Several trials have reported that VD deficiency caused impairment of glucose-mediated secretion of insulin in rat pancreatic β-cells, which was restored after VD supplementation. However, the results of clinical studies are not unambiguous as VD adequacy was not always associated with the improvement of insulin secretion. This stimulatory effect of VD is important for the prevention of T2D and may have different explanations. The bioactive form of VD is able to induce insulin secretion through direct binding of VDR-RXR complex to VDRE previously identified in the promoter of insulin gene in pancreatic β-cells [17]. In accordance with this finding, mice with a lack of functional VDR showed impaired insulin secretion after stimulation with glucose [18]. It is noteworthy that VDRE can stimulate not only the transcription of the insulin gene but also many other genes involved in the organization of the cytoskeleton, cell growth, differentiation, and survival of pancreatic β-cells.

In addition to genomic effects, rapid nongenomic mechanism of VD action appears to be involved in depolarization-stimulated insulin exocytosis by regulating intracellular Ca2+. This effect of calcitriol is realized through a membrane VDR-mediated increase in the synthesis of inositol trisphosphate and phospholipase C that promotes the release of Ca2+ from endoplasmic reticulum and diacylglycerol-mediated PKC activation. In turn, activated PKC phosphorylates the ATP-dependent K+ channels and L-type voltage-dependent Ca2+ channels. Ultimately, these effects lead to depolarization of the cytoplasmic membrane and the opening of Ca2+ L-type and T-type channels that increase intracellular Ca2+ level and, accordingly, insulin secretion [19]. Activation of PKA signaling pathways by calcitriol, apparently, is also involved in the regulation of L-type voltage-dependent Ca2+ channels.

It has been suggested that increased intracellular Ca2+ induced by VD may enhance the expression of cAMP-responsive element-binding protein (CREB), responsible for maintaining efficient transcription of insulin gene and insulin exocytosis, as well as for the glucose sensing and pancreatic β-cell survival [20]. Increased expression of proteins involved in providing low resting Ca2+ level, such as calcium-binding proteins (parvalbumin, calbindin-D28k, and calbindin-D9k), plasma membrane Ca2+-ATPase, and Na+/Ca2+-exchanger, can be another mechanism by which vitamin D affects insulin secretion [21]. Furthermore, preclinical studies have shown that VD improves β-cell function by reducing the excess activity of the renin-angiotensin-aldosterone system [22].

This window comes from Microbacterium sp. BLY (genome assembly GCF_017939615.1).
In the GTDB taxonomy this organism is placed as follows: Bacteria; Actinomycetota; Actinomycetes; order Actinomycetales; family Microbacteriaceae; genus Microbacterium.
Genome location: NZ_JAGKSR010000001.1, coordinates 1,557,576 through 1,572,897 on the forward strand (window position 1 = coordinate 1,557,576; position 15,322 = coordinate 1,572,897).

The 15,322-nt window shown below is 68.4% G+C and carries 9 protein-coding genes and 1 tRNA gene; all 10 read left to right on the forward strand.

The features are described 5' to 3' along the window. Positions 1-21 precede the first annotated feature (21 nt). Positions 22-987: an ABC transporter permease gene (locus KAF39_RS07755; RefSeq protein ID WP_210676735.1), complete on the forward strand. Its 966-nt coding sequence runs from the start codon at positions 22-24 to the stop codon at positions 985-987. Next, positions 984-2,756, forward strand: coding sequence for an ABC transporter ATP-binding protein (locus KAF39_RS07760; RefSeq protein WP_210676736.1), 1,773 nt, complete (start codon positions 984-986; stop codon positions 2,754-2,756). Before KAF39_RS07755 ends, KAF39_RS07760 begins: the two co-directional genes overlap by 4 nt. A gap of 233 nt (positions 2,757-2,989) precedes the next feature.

Optimal intracellular levels of Ca2+ are essential not only for the proper function of pancreatic β-cells but also for insulin-responsive tissues, including liver, adipose tissue, and skeletal muscles. Impaired regulation of extracellular and intracellular Ca2+ concentrations due to abnormal transduction of insulin signaling in target tissues may evoke dephosphorylation and decreased activity of glucose transporter-4 (GLUT-4), leading to a phenomenon known as peripheral insulin resistance. The results of several studies confirmed that VD deficiency is involved in the onset of IR. Moreover, an adequate VD level was shown to improve insulin resistance associated with T2D [23]. In addition to the effect of calcitriol on insulin sensitivity related to regulation of extracellular Ca2+ concentration and its influx into cells through cell membranes, the active metabolite of VD seems to be an inducer of insulin receptor expression, which in turn improves insulin sensitivity [23]. Another mechanism underlying the beneficial effects of calcitriol on insulin sensitivity is related to activation of the peroxisome proliferator-activated receptor delta (PPARδ) [22]. Activated PPARδ, as a transcription factor, reduces fatty acids-evoked IR in adipose tissue and skeletal muscles. A secondary elevation of parathyroid hormone (PTH) in response to VD deficiency can also increase the concentration of intracellular Ca2+ in insulin-sensitive tissues and exacerbate IR by decreasing the number of GLUT1 and GLUT4 in the cell membranes of adipose tissue, liver, and muscle, thereby reducing glucose uptake [24].